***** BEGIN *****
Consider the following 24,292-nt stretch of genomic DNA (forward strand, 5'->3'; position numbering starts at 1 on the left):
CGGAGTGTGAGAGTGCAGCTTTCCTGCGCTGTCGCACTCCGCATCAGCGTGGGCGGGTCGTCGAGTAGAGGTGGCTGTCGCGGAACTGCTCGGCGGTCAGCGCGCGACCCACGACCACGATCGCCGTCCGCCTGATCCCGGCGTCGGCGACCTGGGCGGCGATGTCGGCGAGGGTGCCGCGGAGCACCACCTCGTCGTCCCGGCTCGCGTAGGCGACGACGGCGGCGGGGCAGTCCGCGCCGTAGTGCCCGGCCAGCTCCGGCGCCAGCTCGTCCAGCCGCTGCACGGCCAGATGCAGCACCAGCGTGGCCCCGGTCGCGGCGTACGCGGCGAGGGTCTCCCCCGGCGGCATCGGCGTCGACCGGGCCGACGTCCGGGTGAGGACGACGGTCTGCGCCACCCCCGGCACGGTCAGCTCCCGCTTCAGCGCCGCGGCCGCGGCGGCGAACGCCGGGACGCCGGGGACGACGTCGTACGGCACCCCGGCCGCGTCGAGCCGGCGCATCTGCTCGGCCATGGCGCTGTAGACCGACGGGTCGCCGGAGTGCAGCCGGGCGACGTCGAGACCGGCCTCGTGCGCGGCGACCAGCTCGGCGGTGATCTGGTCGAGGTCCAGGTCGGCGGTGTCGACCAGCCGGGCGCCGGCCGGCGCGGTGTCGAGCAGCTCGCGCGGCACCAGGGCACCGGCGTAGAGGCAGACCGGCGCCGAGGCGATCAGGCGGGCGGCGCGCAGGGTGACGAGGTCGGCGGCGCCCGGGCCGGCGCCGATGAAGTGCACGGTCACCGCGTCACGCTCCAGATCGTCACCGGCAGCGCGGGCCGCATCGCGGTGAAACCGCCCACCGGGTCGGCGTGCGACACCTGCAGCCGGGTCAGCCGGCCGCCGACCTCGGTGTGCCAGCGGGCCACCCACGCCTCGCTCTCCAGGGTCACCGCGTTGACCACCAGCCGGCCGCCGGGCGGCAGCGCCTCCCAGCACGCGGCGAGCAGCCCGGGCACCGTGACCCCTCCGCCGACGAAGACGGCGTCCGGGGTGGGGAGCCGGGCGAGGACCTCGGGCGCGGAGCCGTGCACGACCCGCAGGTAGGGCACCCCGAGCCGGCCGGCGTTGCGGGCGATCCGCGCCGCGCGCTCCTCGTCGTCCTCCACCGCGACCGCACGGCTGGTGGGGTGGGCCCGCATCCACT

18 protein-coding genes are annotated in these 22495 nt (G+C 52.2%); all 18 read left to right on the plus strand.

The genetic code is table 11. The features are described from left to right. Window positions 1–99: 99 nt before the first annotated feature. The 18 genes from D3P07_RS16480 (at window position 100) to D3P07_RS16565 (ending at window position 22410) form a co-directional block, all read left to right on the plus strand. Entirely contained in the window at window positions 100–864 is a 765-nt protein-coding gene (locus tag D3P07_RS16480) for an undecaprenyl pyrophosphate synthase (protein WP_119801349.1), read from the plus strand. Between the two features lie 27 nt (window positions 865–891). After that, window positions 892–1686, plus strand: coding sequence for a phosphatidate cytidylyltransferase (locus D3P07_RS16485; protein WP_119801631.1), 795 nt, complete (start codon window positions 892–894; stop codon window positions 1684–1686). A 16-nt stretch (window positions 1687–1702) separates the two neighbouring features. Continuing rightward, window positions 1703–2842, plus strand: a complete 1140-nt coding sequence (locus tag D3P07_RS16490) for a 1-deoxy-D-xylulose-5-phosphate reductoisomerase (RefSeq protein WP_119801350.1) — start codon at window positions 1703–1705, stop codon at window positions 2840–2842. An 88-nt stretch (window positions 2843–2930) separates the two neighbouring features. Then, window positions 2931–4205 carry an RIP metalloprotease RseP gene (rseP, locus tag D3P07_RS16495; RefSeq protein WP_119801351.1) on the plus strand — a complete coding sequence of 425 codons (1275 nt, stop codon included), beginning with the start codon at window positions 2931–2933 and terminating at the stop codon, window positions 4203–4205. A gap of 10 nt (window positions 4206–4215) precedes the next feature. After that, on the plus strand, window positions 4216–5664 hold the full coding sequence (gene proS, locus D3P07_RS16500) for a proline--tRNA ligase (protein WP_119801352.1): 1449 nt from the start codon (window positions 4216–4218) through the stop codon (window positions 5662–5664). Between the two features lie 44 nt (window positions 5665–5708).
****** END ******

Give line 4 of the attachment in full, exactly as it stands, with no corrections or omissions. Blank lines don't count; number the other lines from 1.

The genetic code is table 11. The features are described from left to right. Window positions 1–99: 99 nt before the first annotated feature. The 18 genes from D3P07_RS16480 (at window position 100) to D3P07_RS16565 (ending at window position 22410) form a co-directional block, all read left to right on the plus strand. Entirely contained in the window at window positions 100–864 is a 765-nt protein-coding gene (locus tag D3P07_RS16480) for an undecaprenyl pyrophosphate synthase (protein WP_119801349.1), read from the plus strand. Between the two features lie 27 nt (window positions 865–891). After that, window positions 892–1686, plus strand: coding sequence for a phosphatidate cytidylyltransferase (locus D3P07_RS16485; protein WP_119801631.1), 795 nt, complete (start codon window positions 892–894; stop codon window positions 1684–1686). A 16-nt stretch (window positions 1687–1702) separates the two neighbouring features. Continuing rightward, window positions 1703–2842, plus strand: a complete 1140-nt coding sequence (locus tag D3P07_RS16490) for a 1-deoxy-D-xylulose-5-phosphate reductoisomerase (RefSeq protein WP_119801350.1) — start codon at window positions 1703–1705, stop codon at window positions 2840–2842. An 88-nt stretch (window positions 2843–2930) separates the two neighbouring features. Then, window positions 2931–4205 carry an RIP metalloprotease RseP gene (rseP, locus tag D3P07_RS16495; RefSeq protein WP_119801351.1) on the plus strand — a complete coding sequence of 425 codons (1275 nt, stop codon included), beginning with the start codon at window positions 2931–2933 and terminating at the stop codon, window positions 4203–4205. A gap of 10 nt (window positions 4206–4215) precedes the next feature. After that, on the plus strand, window positions 4216–5664 hold the full coding sequence (gene proS, locus D3P07_RS16500) for a proline--tRNA ligase (protein WP_119801352.1): 1449 nt from the start codon (window positions 4216–4218) through the stop codon (window positions 5662–5664). Between the two features lie 44 nt (window positions 5665–5708).